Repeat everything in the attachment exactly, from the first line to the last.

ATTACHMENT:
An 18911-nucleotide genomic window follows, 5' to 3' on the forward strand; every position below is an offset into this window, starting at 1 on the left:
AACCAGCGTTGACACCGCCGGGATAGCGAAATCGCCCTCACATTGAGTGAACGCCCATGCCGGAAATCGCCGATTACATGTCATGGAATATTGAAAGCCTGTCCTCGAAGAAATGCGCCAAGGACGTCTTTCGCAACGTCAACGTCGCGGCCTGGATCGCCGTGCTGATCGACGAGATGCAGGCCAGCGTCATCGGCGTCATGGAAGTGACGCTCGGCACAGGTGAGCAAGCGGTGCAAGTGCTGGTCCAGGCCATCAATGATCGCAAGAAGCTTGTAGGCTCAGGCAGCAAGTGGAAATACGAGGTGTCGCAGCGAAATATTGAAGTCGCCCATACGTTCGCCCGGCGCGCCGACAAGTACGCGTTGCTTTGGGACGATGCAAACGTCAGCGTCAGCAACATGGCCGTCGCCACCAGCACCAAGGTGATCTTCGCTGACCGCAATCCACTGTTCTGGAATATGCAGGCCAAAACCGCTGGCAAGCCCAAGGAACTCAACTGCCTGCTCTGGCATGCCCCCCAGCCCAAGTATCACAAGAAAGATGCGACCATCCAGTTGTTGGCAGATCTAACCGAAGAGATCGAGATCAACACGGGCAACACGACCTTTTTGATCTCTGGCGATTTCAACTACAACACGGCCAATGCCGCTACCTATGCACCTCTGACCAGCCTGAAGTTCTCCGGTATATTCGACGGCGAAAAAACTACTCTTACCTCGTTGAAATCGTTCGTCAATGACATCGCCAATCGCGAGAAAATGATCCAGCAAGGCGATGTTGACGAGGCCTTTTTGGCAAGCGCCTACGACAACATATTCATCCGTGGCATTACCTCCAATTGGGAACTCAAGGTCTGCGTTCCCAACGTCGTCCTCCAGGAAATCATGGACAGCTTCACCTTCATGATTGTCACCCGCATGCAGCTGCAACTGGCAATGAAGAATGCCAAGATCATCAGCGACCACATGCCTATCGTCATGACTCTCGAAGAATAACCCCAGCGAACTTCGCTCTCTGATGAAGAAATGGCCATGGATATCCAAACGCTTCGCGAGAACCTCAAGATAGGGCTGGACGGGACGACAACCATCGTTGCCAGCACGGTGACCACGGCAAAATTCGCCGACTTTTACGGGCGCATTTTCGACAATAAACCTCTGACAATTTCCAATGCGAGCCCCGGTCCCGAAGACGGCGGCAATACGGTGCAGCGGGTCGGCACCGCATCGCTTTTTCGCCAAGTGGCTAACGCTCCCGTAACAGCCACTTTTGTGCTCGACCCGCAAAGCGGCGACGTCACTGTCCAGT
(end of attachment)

An 18911-nucleotide genomic window follows, 5' to 3' on the forward strand; every position below is an offset into this window, starting at 1 on the left:
AACCAGCGTTGACACCGCCGGGATAGCGAAATCGCCCTCACATTGAGTGAACGCCCATGCCGGAAATCGCCGATTACATGTCATGGAATATTGAAAGCCTGTCCTCGAAGAAATGCGCCAAGGACGTCTTTCGCAACGTCAACGTCGCGGCCTGGATCGCCGTGCTGATCGACGAGATGCAGGCCAGCGTCATCGGCGTCATGGAAGTGACGCTCGGCACAGGTGAGCAAGCGGTGCAAGTGCTGGTCCAGGCCATCAATGATCGCAAGAAGCTTGTAGGCTCAGGCAGCAAGTGGAAATACGAGGTGTCGCAGCGAAATATTGAAGTCGCCCATACGTTCGCCCGGCGCGCCGACAAGTACGCGTTGCTTTGGGACGATGCAAACGTCAGCGTCAGCAACATGGCCGTCGCCACCAGCACCAAGGTGATCTTCGCTGACCGCAATCCACTGTTCTGGAATATGCAGGCCAAAACCGCTGGCAAGCCCAAGGAACTCAACTGCCTGCTCTGGCATGCCCCCCAGCCCAAGTATCACAAGAAAGATGCGACCATCCAGTTGTTGGCAGATCTAACCGAAGAGATCGAGATCAACACGGGCAACACGACCTTTTTGATCTCTGGCGATTTCAACTACAACACGGCCAATGCCGCTACCTATGCACCTCTGACCAGCCTGAAGTTCTCCGGTATATTCGACGGCGAAAAAACTACTCTTACCTCGTTGAAATCGTTCGTCAATGACATCGCCAATCGCGAGAAAATGATCCAGCAAGGCGATGTTGACGAGGCCTTTTTGGCAAGCGCCTACGACAACATATTCATCCGTGGCATTACCTCCAATTGGGAACTCAAGGTCTGCGTTCCCAACGTCGTCCTCCAGGAAATCATGGACAGCTTCACCTTCATGATTGTCACCCGCATGCAGCTGCAACTGGCAATGAAGAATGCCAAGATCATCAGCGACCACATGCCTATCGTCATGACTCTCGAAGAATAACCCCAGCGAACTTCGCTCTCTGATGAAGAAATGGCCATGGATATCCAAACGCTTCGCGAGAACCTCAAGATAGGGCTGGACGGGACGACAACCATCGTTGCCAGCACGGTGACCACGGCAAAATTCGCCGACTTTTACGGGCGCATTTTCGACAATAAACCTCTGACAATTTCCAATGCGAGCCCCGGTCCCGAAGACGGCGGCAATACGGTGCAGCGGGTCGGCACCGCATCGCTTTTTCGCCAAGTGGCTAACGCTCCCGTAACAGCCACTTTTGTGCTCGACCCGCAAAGCGGCGACGTCACTGTCCAGT